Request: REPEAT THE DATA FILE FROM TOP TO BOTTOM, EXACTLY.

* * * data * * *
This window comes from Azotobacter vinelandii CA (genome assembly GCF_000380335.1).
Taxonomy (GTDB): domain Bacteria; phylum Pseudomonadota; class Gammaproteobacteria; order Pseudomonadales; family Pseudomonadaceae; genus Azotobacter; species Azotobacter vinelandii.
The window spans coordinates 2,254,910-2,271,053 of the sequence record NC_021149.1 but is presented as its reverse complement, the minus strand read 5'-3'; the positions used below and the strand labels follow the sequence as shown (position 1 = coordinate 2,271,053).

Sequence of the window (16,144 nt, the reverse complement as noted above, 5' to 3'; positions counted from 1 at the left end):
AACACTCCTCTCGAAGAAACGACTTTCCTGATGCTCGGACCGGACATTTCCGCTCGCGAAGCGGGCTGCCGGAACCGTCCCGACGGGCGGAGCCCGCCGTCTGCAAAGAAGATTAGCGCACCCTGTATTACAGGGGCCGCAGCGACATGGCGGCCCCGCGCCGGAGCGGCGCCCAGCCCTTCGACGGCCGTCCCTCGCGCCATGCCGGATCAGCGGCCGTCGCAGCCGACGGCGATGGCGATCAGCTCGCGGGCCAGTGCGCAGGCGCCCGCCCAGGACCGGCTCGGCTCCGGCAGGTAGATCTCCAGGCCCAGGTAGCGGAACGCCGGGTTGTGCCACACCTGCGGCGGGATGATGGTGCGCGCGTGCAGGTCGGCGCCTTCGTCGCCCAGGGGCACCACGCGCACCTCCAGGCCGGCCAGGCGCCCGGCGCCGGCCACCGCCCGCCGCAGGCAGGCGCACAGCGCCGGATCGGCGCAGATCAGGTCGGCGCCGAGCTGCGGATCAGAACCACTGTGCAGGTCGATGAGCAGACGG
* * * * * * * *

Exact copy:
This window comes from Azotobacter vinelandii CA (genome assembly GCF_000380335.1).
Taxonomy (GTDB): domain Bacteria; phylum Pseudomonadota; class Gammaproteobacteria; order Pseudomonadales; family Pseudomonadaceae; genus Azotobacter; species Azotobacter vinelandii.
The window spans coordinates 2,254,910-2,271,053 of the sequence record NC_021149.1 but is presented as its reverse complement, the minus strand read 5'-3'; the positions used below and the strand labels follow the sequence as shown (position 1 = coordinate 2,271,053).

Sequence of the window (16,144 nt, the reverse complement as noted above, 5' to 3'; positions counted from 1 at the left end):
AACACTCCTCTCGAAGAAACGACTTTCCTGATGCTCGGACCGGACATTTCCGCTCGCGAAGCGGGCTGCCGGAACCGTCCCGACGGGCGGAGCCCGCCGTCTGCAAAGAAGATTAGCGCACCCTGTATTACAGGGGCCGCAGCGACATGGCGGCCCCGCGCCGGAGCGGCGCCCAGCCCTTCGACGGCCGTCCCTCGCGCCATGCCGGATCAGCGGCCGTCGCAGCCGACGGCGATGGCGATCAGCTCGCGGGCCAGTGCGCAGGCGCCCGCCCAGGACCGGCTCGGCTCCGGCAGGTAGATCTCCAGGCCCAGGTAGCGGAACGCCGGGTTGTGCCACACCTGCGGCGGGATGATGGTGCGCGCGTGCAGGTCGGCGCCTTCGTCGCCCAGGGGCACCACGCGCACCTCCAGGCCGGCCAGGCGCCCGGCGCCGGCCACCGCCCGCCGCAGGCAGGCGCACAGCGCCGGATCGGCGCAGATCAGGTCGGCGCCGAGCTGCGGATCAGAACCACTGTGCAGGTCGATGAGCAGACGG